Friar Laurence makes two of the most important decisions in Shakespeare's Romeo and Juliet. First, he fatefully decides that it might prove beneficial to everyone involved if he married Romeo and Juliet. In Act II, Scene 3 Romeo, who has just left Juliet after professing his love for...
Friar Laurence makes two of the most important decisions in Shakespeare's Romeo and Juliet. First, he fatefully decides that it might prove beneficial to everyone involved if he married Romeo and Juliet. In Act II, Scene 3 Romeo, who has just left Juliet after professing his love for the girl, goes to the Friar requesting that the Friar marry them. The Friar is initially taken aback as just the day before, Romeo was in love with another woman. After chiding Romeo about his promiscuity, he comes to the conclusion that this is just what is needed to end the bitter feud between the Montagues and Capulets. He tells Romeo,
But come, young waverer, come, go with me.
In one respect I’ll thy assistant be,
For this alliance may so happy prove
To turn your households’ rancor to pure love.
The second important decision comes when he devises the plot for Juliet to fake her death. Juliet is desperately searching for a way out of the arranged marriage to Count Paris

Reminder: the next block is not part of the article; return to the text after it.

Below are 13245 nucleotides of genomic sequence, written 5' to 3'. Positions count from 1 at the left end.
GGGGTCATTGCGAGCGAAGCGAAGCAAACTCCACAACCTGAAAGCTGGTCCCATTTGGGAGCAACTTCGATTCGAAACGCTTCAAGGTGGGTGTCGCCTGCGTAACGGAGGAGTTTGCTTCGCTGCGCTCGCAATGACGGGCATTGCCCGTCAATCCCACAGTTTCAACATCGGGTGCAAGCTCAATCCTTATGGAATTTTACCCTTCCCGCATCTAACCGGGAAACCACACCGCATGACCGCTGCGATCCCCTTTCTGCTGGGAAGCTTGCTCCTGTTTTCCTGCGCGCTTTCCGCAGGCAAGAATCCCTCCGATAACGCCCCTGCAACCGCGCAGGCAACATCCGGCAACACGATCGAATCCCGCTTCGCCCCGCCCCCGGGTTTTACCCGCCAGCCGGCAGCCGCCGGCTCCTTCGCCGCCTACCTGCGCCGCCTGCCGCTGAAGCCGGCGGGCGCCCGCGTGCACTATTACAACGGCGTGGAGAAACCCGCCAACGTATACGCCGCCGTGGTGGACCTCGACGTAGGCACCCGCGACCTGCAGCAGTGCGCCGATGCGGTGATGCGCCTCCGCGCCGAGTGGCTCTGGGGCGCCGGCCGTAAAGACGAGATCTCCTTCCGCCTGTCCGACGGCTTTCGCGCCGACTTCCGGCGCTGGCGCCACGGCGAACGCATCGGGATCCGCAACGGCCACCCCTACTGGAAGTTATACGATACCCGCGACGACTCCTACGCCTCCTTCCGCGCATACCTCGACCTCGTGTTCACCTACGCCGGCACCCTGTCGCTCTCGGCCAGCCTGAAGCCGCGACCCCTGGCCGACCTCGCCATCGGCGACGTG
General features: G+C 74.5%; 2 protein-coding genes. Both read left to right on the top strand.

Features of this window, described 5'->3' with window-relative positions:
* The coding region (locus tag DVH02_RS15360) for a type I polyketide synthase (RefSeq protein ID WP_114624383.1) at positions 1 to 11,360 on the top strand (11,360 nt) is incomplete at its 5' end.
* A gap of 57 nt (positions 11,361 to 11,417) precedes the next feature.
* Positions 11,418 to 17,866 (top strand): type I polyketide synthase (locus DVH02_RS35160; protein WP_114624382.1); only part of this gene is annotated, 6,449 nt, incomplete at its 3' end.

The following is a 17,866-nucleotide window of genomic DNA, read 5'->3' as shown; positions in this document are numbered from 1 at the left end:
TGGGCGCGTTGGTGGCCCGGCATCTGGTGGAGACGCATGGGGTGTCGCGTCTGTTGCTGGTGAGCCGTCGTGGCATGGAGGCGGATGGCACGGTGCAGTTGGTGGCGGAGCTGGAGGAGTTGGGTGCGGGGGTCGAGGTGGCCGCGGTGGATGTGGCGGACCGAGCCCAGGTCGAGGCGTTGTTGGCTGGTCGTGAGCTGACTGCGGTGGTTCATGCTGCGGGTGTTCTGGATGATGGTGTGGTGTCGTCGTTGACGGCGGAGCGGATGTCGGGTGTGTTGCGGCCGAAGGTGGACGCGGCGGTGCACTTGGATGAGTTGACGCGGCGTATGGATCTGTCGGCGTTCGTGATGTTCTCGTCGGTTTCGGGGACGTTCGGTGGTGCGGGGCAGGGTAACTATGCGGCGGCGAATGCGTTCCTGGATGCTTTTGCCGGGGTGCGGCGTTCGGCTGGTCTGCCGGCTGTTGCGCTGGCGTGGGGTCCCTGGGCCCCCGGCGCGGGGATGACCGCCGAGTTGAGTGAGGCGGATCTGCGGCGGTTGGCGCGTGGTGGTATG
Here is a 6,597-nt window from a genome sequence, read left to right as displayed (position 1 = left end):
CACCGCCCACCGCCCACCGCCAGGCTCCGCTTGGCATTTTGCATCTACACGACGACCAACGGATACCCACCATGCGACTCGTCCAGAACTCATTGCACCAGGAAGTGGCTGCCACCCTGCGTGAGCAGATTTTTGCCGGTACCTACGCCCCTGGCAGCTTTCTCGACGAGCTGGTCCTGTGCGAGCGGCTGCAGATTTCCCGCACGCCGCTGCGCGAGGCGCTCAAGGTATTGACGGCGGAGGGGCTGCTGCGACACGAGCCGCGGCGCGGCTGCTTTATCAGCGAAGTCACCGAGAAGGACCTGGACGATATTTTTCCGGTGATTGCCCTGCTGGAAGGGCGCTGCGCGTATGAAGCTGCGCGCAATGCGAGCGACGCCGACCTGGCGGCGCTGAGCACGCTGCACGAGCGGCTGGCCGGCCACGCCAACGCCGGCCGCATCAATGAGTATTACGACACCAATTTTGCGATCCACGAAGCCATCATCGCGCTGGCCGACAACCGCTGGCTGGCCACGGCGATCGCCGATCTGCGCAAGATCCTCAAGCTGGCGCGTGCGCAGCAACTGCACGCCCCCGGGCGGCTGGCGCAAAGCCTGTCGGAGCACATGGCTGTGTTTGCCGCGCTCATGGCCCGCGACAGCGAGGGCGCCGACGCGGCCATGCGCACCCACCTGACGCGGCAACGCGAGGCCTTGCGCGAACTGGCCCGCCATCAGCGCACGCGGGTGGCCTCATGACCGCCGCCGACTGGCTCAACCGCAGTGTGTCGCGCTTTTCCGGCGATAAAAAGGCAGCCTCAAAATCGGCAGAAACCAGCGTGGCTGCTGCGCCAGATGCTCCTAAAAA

and, after seeking advice from the Nurse who lets her down, comes to Friar Laurence's cell. She suggests that she would rather die than go through with the marriage and is carrying a dagger, presumably to kill herself with. After hearing of Juliet's resolve to avoid marrying Paris, the Friar comes up with what he feels is the perfect solution. The audience knows from earlier in the play that he is somewhat of a chemist, so it comes as no surprise that he would be able to concoct a potion which would render Juliet in a deathlike state. He says,
Take thou this vial, being then in bed,
And this distilling liquor drink thou off;
When presently through all thy veins shall run
A cold and drowsy humor; for no pulse
Shall keep his native progress, but surcease.
No warmth, no breath shall testify thou livest.
He also plans to send a message to Romeo in Mantua informing him of this plan and urging him to come to Capulet's tomb to retrieve Juliet so they may once again be together. Unfortunately, miscommunications and simple bad luck thwart the Friar's plan as Romeo never receives the message and ultimately poisons himself in the tomb next to the sleeping Juliet. When she awakens, she too claims her life as she stabs herself with Romeo's dagger.